Defender of Icons: St. John Damascene

"In other ages God had not been represented in images, being incorporate and faceless. But since God has now been seen in the flesh, and lived among men, I represent that part of God which is visible."

By Kimberly Bruce

Saint John Damascene (c. 676-c. 749 A.D.), whose feast day we celebrate on Dec. 4, is an early Doctor of the Church, famous for defending the veneration of sacred images against the iconoclasts in the eighth and ninth centuries. He was described by Pope Benedict XVI on May 6, 2009 as “a personage of prime importance in the history of Byzantine Theology” and “a great Doctor in the history of the Universal Church.”

He was declared a Doctor of the Church for his writings in defense of the Virgin Mary as “Mother of God”; his summa theologica, entitled The Source of Knowledge; his Fountain of Wisdom; The Orthodox Faith; and many other discourses and sacred hymns.

Early life
Born in Damascus, Syria (hence his name "Damascene," "of Damascus"), to a government official father who worked under the Byzantine and Muslim rulers of Damascus, St. John and his half-brother, Cosmas, were tutored by a Christian Sicilian monk (also named Cosmas).

John excelled in algebra, geometry, music, astronomy, theology, and was fluent in Arabic and Greek. When his father died, John was appointed chief councilor of Damascus.

Around the year 700, feeling called to religious life, St. John entered a monastery near Jerusalem, eventually becoming a priest.

Attack on icons
In 726, the first edict against the veneration of images was issued by Byzantine emperor, Leo the Isaurian, despite protests from the Patriarch of Constantinople. That was all St. John needed to embolden him to write to the emperor explaining and defending the use of sacred images throughout Church history. He also motivated Christian resistance to the edict.

In 730, a second edict went forth forbidding exhibition of such images in public places. Many devout Christians were put to death for their refusal to desecrate their holy images. Emboldened further, St. John continued to encourage Christians against these edicts. He also wrote another letter warning the emperor of the consequences of his actions. Not surprisingly, the emperor became furious and was determined to destroy St. John.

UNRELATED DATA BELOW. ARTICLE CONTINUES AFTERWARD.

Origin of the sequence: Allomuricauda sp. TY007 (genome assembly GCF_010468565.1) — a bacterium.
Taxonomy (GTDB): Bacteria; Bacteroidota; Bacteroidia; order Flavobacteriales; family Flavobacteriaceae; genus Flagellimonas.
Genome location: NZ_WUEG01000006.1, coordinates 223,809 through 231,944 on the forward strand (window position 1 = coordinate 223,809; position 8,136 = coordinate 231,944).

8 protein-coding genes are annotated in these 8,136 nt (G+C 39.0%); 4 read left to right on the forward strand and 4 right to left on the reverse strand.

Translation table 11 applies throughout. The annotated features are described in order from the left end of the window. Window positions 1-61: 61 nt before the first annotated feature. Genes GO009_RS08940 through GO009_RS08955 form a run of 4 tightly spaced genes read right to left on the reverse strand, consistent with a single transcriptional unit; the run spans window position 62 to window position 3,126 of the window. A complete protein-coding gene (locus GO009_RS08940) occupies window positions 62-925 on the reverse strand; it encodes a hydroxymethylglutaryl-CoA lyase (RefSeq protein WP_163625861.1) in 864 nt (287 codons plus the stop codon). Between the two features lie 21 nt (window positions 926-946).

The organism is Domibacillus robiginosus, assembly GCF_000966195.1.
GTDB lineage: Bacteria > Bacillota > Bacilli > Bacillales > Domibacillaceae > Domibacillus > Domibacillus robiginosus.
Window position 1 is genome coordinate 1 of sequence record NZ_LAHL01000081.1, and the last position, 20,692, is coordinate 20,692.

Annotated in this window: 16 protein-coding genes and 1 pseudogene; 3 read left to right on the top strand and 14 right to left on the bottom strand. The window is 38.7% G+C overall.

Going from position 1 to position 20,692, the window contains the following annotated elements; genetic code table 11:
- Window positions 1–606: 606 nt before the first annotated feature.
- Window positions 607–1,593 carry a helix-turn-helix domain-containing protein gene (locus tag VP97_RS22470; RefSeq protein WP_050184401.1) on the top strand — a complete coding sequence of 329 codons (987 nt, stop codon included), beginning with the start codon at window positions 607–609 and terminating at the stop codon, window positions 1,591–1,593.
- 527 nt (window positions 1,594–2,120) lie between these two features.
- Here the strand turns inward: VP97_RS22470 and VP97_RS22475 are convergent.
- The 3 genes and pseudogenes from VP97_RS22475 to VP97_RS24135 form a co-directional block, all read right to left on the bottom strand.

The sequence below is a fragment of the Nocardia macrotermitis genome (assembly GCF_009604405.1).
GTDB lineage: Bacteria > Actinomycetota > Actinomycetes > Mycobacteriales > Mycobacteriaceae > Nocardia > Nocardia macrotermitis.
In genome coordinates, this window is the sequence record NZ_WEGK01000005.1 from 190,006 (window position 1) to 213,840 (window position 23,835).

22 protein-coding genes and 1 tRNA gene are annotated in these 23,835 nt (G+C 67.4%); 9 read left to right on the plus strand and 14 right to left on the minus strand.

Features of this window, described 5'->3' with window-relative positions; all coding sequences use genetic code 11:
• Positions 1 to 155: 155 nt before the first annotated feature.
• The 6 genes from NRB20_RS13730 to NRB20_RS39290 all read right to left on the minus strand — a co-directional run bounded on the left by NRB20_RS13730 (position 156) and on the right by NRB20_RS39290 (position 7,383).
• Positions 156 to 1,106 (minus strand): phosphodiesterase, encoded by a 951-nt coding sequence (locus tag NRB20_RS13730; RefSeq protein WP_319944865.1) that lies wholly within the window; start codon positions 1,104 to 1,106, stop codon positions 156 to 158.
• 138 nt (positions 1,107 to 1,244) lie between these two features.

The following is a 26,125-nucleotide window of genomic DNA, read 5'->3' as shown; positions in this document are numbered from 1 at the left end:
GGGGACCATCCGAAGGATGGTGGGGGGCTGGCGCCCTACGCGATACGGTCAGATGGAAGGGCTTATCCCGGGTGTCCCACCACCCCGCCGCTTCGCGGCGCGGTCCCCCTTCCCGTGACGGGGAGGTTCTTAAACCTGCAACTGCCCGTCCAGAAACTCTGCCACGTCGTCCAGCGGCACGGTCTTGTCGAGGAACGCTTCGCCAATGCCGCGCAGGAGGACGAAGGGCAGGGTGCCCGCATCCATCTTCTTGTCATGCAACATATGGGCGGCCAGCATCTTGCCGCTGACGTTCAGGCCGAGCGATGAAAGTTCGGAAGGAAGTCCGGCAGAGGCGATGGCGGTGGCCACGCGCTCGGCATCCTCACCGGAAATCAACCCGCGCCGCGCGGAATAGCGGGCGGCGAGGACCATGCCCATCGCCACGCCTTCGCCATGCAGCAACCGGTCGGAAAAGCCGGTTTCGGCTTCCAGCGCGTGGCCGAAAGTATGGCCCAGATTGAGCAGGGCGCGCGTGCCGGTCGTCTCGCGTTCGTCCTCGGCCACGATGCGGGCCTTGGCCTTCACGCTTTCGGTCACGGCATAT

Emperor Leo had a letter forged that appeared to have been written by St. John. In the forgery was St. John’s offer to betray Damascus into the hands of Emperor Leo. Believing the authenticity of this letter, the Muslim caliph ordered the hand of St. John to be cut off. However, the hand of the saint was miraculously restored due to prayers asked through the intercession of the Blessed Virgin Mary. The caliph then believed St. John to be innocent.

The "Golden Stream"
During a pseudo-synod in 754 (the Council of Hieria), the position of the Iconoclasts was seemingly solidified. St. John was decreed a “traitorous worshipper of images,” a “wronger of Jesus Christ,” and “a teacher of impiety,” to name a few.

At the Second Ecumenical Council of Nicaea in 787, however, the numerous insults St. John had suffered were atoned for. Saint Theophanes, present at the Council, and who was later imprisoned for his defense of sacred images, wrote that St. John was called “Chrysorrhoas” (golden stream) by his friends because of his oratorical gifts.

"In other ages God had not been represented in images, being incorporate and faceless," St. John wrote. "But since God has now been seen in the flesh, and lived among men, I represent that part of God which is visible. I do not venerate matter, but the Creator of matter, who became matter for my sake and deigned to live in matter and bring about my salvation through matter. I will not cease therefore to venerate that matter through which my salvation was achieved."

Pope Benedict XVI credited St. John Damascene as "among the first to distinguish … both in public and private … between worship (latreia), and veneration (proskynesis): the first can only be offered to God, spiritual above all else, the second, on the other hand, can make use of an image to address the one whom the image represents. Obviously the Saint can in no way be identified with the material of which the icon is composed."

Saint John Damascene died on Dec. 4, sometime around 749 A.D. He was declared a Doctor of the Church in 1890 by Pope Leo XIII, who named him the “Doctor of the Assumption” for his writings supporting Mary’s Assumption into Heaven at the end of her earthly life.

Saint John Damascene, Doctor of the Church, pray for us!
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JOEG

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